HDS is a scalable subscription service where different people can use different software at different times. This gives flexibility that can be controlled. The cost can be fixed to be the same each month or it can be capped to how much a customer is willing to spend each month allowing flexibility without loss of control. There are few unexpected expenses to accommodate. HDS is an easy service to build into a company’s monthly and yearly budget.
6 – Mobility
Because it works anywhere in the world where there is an internet connection and on almost any device it can be used in London, Sydney, Delhi or perhaps even in space (one day). No special connections are needed. If a company moves office it doesn’t matter, if someone has to work at home it doesn’t matter. Use a PC, tablet, laptop or even a phone!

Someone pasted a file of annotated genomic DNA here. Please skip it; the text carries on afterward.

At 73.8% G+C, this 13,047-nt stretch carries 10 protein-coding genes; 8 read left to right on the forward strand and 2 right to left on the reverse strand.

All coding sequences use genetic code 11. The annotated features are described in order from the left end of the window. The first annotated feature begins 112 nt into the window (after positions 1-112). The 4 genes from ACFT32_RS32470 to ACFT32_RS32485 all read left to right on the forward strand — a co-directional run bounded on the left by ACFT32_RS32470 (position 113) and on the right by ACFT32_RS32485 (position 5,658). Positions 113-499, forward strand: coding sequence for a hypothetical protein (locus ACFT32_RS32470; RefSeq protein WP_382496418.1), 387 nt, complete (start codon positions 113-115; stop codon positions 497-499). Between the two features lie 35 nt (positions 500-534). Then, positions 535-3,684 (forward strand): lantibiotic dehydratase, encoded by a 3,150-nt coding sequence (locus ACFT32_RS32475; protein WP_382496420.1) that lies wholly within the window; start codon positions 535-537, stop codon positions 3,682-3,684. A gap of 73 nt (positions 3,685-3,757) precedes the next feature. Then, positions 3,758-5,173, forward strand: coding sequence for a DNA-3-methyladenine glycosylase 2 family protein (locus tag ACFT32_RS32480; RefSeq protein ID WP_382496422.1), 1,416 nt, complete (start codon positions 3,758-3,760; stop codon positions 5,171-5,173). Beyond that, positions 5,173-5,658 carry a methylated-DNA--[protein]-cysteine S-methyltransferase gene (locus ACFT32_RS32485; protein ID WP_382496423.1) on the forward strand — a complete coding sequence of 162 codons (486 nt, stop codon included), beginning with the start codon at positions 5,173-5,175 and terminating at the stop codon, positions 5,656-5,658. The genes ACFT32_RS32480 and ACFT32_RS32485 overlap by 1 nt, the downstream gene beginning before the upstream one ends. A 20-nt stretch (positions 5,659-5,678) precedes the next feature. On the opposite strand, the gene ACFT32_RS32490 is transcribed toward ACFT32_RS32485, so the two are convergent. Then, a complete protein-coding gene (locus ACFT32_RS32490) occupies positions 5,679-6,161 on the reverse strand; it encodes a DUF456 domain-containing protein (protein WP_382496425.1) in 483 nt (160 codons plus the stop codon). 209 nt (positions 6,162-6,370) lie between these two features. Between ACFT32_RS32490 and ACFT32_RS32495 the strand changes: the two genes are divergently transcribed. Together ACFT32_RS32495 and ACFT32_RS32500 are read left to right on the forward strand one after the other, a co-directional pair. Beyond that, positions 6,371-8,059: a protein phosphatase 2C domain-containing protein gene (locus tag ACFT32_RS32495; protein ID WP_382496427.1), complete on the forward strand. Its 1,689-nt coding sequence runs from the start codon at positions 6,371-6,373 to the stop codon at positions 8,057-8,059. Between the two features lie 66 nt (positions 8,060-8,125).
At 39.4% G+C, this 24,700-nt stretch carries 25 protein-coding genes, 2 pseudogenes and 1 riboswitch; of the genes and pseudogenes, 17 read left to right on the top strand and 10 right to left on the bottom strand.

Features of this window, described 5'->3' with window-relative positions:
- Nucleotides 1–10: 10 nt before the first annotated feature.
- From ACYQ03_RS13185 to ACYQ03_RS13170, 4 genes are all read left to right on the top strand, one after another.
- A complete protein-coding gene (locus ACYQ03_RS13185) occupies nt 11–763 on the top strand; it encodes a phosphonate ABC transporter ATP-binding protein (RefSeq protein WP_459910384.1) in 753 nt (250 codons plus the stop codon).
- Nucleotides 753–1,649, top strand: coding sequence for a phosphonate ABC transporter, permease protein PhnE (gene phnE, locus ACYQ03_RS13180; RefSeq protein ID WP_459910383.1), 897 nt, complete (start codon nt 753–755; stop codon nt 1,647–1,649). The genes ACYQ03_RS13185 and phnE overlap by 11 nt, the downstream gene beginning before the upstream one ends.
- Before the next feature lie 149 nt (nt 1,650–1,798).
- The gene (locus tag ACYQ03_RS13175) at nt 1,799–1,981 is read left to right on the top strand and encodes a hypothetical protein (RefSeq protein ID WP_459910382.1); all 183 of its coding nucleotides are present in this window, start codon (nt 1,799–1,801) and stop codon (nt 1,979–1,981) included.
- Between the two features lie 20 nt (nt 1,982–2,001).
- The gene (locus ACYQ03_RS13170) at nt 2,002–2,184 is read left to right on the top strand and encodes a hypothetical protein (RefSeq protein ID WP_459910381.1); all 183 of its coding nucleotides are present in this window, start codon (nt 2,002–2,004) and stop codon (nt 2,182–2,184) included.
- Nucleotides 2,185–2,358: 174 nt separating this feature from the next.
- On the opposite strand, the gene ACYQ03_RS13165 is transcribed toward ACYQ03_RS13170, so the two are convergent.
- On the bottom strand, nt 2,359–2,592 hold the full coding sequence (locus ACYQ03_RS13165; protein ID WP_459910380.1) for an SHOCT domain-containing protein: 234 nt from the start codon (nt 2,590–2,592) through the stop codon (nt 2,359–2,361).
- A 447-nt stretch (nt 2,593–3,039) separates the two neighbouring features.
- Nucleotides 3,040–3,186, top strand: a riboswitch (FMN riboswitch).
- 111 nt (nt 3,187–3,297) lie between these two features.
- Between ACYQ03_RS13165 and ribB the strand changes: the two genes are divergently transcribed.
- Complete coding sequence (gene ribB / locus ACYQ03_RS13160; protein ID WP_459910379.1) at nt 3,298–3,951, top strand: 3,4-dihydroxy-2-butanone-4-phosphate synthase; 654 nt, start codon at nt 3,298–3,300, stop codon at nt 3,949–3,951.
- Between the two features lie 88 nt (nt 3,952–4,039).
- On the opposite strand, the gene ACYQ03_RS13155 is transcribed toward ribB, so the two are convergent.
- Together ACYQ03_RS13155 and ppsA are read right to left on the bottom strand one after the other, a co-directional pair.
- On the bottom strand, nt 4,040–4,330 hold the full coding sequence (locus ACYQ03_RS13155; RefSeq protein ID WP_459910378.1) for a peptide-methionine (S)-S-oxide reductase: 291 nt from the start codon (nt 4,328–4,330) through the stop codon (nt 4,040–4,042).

People can use their own hardware or simple thin clients* with any suitable screen.
*A thin client is a small box used to connect everything together such as a screen, a keyboard and a mouse. It can be simply configured to access an HDS service. Thin clients often have a built in card reader, sockets for USB devices, headphones etc. They rarely have any discs in them and don’t need heavy duty processing power. Typically they are around 8 inches square and 2 inches deep. They use much less power than a PC too so cost less to run.
7 – Less Hardware And Software Worries
A company running its own system might have a list of IT concerns that go something like this:
- Hardware to maintain and replace
- Software to maintain, upgrade, fix, replace
- Provisioning of new hardware and software
- Software version control
- Operating system support; possibly across different versions or even different OS types.